2007 Bocelli, In canto
Yes, this wine is from the family of that Bocelli—the famed blind opera singer. The winemaker is his brother Alberto, although Josh Hanson of Small Vineyards reports that Andrea does help – by tasting the wines when he’s home from one of his concert tours. While the Bocellis do make Chianti-like Sangiovese-based blends, this wine is 100% Cabernet Sauvignon. That’s not such a surprise when you take into account that their village of Lajatico is closer to Pisa than to Florence, and the ripening season there is much longer than in Chianti. They reserve the best soils on the estate for Cabernet, and make only 275 cases of the In canto. It’s a lush, powerful wine that will age well for another five years or more. Give it at least a couple of years before enjoying it with a truly memorable meal. It’s a good value at $35, and we have a tiny bit more available.
2008 Morlet Family Vineyards, La Proportion Doree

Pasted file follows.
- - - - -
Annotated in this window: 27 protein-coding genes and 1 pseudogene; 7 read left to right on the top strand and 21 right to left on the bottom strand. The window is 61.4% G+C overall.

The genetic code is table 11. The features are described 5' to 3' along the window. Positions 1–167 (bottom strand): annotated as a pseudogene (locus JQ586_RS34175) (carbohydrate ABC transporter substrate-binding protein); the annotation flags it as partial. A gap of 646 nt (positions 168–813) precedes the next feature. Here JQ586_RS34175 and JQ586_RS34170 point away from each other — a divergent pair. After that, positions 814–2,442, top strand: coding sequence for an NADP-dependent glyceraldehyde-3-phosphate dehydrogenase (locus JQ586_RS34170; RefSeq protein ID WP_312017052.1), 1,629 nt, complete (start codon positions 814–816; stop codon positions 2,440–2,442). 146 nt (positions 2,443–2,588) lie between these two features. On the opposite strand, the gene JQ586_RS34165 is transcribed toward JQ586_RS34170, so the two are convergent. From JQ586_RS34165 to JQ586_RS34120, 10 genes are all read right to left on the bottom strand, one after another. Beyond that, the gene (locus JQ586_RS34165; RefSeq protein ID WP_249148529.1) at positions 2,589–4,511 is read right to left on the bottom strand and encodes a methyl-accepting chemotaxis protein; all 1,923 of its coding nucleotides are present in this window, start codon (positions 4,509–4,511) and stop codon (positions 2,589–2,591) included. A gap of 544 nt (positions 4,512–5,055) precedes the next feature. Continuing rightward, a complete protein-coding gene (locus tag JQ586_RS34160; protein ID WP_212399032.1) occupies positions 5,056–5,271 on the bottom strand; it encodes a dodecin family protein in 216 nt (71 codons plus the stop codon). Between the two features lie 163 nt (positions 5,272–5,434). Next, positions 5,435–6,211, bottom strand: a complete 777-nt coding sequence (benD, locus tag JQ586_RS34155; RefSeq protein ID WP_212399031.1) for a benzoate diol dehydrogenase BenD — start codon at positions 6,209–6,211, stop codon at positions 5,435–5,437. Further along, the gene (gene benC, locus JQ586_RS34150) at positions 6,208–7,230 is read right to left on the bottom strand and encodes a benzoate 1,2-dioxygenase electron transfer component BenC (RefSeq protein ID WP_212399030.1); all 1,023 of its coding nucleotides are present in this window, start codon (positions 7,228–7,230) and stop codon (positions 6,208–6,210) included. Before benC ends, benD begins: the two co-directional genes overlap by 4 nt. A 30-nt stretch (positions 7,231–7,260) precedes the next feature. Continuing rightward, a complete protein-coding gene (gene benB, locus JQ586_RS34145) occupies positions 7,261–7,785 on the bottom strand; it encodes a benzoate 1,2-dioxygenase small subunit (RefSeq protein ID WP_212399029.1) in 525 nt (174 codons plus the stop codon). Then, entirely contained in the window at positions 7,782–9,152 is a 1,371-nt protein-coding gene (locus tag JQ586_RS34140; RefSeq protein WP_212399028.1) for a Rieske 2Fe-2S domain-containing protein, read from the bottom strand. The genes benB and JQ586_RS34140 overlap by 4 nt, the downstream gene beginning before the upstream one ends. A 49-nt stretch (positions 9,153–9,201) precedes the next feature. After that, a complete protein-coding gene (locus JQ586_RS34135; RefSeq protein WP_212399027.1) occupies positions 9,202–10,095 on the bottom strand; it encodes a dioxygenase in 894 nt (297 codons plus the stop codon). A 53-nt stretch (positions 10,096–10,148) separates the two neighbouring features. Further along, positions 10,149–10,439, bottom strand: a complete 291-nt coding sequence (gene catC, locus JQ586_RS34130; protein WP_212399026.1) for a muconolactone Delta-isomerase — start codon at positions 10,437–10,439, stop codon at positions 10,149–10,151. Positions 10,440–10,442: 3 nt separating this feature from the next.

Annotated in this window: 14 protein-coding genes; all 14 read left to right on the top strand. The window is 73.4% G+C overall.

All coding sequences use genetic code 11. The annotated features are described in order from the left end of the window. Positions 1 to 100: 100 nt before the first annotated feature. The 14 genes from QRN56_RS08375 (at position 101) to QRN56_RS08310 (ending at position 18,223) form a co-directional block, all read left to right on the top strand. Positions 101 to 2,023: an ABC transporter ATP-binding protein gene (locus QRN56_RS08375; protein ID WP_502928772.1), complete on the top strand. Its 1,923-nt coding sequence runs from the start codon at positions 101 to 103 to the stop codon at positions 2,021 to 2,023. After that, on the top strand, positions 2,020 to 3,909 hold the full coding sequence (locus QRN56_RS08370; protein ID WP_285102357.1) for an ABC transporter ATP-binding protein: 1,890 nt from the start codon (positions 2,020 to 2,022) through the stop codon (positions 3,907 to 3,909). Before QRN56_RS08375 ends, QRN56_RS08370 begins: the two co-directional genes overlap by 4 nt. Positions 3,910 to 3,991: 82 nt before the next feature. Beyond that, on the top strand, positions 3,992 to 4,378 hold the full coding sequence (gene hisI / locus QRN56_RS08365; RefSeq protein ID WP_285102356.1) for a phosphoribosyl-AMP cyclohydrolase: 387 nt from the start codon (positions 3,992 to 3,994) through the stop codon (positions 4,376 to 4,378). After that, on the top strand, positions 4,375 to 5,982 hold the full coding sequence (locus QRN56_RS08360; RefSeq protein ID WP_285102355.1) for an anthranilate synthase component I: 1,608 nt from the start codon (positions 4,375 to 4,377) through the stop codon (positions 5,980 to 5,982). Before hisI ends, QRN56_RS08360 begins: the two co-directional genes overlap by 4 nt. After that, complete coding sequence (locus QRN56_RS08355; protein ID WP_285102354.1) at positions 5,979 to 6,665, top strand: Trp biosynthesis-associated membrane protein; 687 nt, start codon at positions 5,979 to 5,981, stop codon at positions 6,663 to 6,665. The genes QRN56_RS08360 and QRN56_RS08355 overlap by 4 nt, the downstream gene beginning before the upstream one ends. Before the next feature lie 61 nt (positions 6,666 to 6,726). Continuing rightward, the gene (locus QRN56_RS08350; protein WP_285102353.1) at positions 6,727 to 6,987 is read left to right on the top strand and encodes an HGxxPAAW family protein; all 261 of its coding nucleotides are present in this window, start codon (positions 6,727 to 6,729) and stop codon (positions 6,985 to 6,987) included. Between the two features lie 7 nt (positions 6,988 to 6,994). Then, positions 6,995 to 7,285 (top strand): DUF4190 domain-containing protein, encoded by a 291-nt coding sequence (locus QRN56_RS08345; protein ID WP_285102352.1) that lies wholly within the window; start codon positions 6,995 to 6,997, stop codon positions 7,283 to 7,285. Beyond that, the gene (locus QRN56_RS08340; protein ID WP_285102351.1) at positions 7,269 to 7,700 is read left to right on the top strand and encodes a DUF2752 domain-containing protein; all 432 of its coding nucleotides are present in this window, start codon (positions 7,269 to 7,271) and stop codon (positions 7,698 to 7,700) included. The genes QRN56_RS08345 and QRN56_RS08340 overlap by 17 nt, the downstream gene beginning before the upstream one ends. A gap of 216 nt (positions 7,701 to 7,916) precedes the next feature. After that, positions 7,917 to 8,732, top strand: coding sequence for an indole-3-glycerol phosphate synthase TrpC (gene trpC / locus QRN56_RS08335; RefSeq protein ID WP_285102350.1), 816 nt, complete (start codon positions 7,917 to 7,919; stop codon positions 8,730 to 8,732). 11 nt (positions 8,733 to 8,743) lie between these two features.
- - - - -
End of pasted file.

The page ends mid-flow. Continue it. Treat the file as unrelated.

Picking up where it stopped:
As far as we can tell, this is the first time we have put a California Semillon-Sauvignon Blanc blend in this club, much less one that costs $62. We first encountered this wine at a Day of the Dead dinner at Bridgett’s house honoring Bear, and it was the star wine of the night (not an easy feat when Bear’s entire cellar was available to us). The winemaker is Luc Morlet, a fourth generation vigneron from Champagne who came to California in 1996 after extensive experience in the vineyards of Burgundy, Bordeaux, and the south of France. In 2001, after working at some top California wineries, Luc became the winemaker at Peter Michael Winery, Bear’s very favorite producer of California whites. In 2006, Luc and his wife Jodie bought thirteen acres of elite property in Napa and Sonoma, and so he turned the reins at Peter Michael over to his brother Nicholas. Not surprisingly, Luc’s wines, whether Pinot Noir, Chardonnay, Cabernet or Syrah, show a very French sense of harmony and delicacy, while also being intense, complex and elegant. La Proportion Doree is made from grapes from seven Sonoma vineyards, with all vines being at least 50 years old. The intense aromas of lemon, apricot and quince come from a special clone of Sauvignon Blanc, Musque, which is cultivated in only a handful of California vineyards. Aging in special fine-grained French oak barrels for ten months gives the wine a full-bodied richness. Lovely now, but you can easily give it three to five more years to develop. Excellent as a start to the evening, it would also shine with anything from the grill, particularly vegetables. Distribution of this wine in Washington is very limited, and so we got just enough bottles for the club.